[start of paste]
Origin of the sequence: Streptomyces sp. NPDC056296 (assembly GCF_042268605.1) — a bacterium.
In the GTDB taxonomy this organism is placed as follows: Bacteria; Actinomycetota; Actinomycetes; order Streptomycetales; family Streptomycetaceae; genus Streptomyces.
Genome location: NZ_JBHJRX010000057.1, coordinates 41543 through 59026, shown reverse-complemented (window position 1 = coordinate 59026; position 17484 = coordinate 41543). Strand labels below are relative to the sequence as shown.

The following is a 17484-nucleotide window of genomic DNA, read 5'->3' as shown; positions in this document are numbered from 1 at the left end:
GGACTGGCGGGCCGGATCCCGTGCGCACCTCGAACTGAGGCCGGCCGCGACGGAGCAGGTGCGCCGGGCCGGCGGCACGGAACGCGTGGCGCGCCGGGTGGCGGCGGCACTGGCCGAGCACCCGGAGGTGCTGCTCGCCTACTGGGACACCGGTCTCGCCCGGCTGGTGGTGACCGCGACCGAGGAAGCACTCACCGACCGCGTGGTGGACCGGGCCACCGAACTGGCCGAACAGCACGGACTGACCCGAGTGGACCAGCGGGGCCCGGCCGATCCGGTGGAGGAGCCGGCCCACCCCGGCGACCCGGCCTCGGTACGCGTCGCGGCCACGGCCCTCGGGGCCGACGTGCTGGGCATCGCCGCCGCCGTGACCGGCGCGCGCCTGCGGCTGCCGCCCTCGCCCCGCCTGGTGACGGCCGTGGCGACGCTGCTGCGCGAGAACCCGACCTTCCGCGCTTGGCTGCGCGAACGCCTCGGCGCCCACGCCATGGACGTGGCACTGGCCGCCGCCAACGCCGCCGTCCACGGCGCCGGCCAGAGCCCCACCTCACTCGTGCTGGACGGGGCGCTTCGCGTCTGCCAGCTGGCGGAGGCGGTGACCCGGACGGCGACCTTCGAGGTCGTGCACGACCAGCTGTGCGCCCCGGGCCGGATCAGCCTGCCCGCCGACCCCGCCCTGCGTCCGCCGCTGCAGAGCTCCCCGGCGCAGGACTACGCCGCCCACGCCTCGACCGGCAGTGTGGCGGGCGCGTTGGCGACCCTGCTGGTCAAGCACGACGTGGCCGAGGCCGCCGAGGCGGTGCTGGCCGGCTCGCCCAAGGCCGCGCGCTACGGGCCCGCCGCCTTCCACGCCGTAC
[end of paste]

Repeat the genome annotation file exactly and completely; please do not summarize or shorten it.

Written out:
Origin of the sequence: Streptomyces sp. NPDC056296 (assembly GCF_042268605.1) — a bacterium.
In the GTDB taxonomy this organism is placed as follows: Bacteria; Actinomycetota; Actinomycetes; order Streptomycetales; family Streptomycetaceae; genus Streptomyces.
Genome location: NZ_JBHJRX010000057.1, coordinates 41543 through 59026, shown reverse-complemented (window position 1 = coordinate 59026; position 17484 = coordinate 41543). Strand labels below are relative to the sequence as shown.

The following is a 17484-nucleotide window of genomic DNA, read 5'->3' as shown; positions in this document are numbered from 1 at the left end:
GGACTGGCGGGCCGGATCCCGTGCGCACCTCGAACTGAGGCCGGCCGCGACGGAGCAGGTGCGCCGGGCCGGCGGCACGGAACGCGTGGCGCGCCGGGTGGCGGCGGCACTGGCCGAGCACCCGGAGGTGCTGCTCGCCTACTGGGACACCGGTCTCGCCCGGCTGGTGGTGACCGCGACCGAGGAAGCACTCACCGACCGCGTGGTGGACCGGGCCACCGAACTGGCCGAACAGCACGGACTGACCCGAGTGGACCAGCGGGGCCCGGCCGATCCGGTGGAGGAGCCGGCCCACCCCGGCGACCCGGCCTCGGTACGCGTCGCGGCCACGGCCCTCGGGGCCGACGTGCTGGGCATCGCCGCCGCCGTGACCGGCGCGCGCCTGCGGCTGCCGCCCTCGCCCCGCCTGGTGACGGCCGTGGCGACGCTGCTGCGCGAGAACCCGACCTTCCGCGCTTGGCTGCGCGAACGCCTCGGCGCCCACGCCATGGACGTGGCACTGGCCGCCGCCAACGCCGCCGTCCACGGCGCCGGCCAGAGCCCCACCTCACTCGTGCTGGACGGGGCGCTTCGCGTCTGCCAGCTGGCGGAGGCGGTGACCCGGACGGCGACCTTCGAGGTCGTGCACGACCAGCTGTGCGCCCCGGGCCGGATCAGCCTGCCCGCCGACCCCGCCCTGCGTCCGCCGCTGCAGAGCTCCCCGGCGCAGGACTACGCCGCCCACGCCTCGACCGGCAGTGTGGCGGGCGCGTTGGCGACCCTGCTGGTCAAGCACGACGTGGCCGAGGCCGCCGAGGCGGTGCTGGCCGGCTCGCCCAAGGCCGCGCGCTACGGGCCCGCCGCCTTCCACGCCGTAC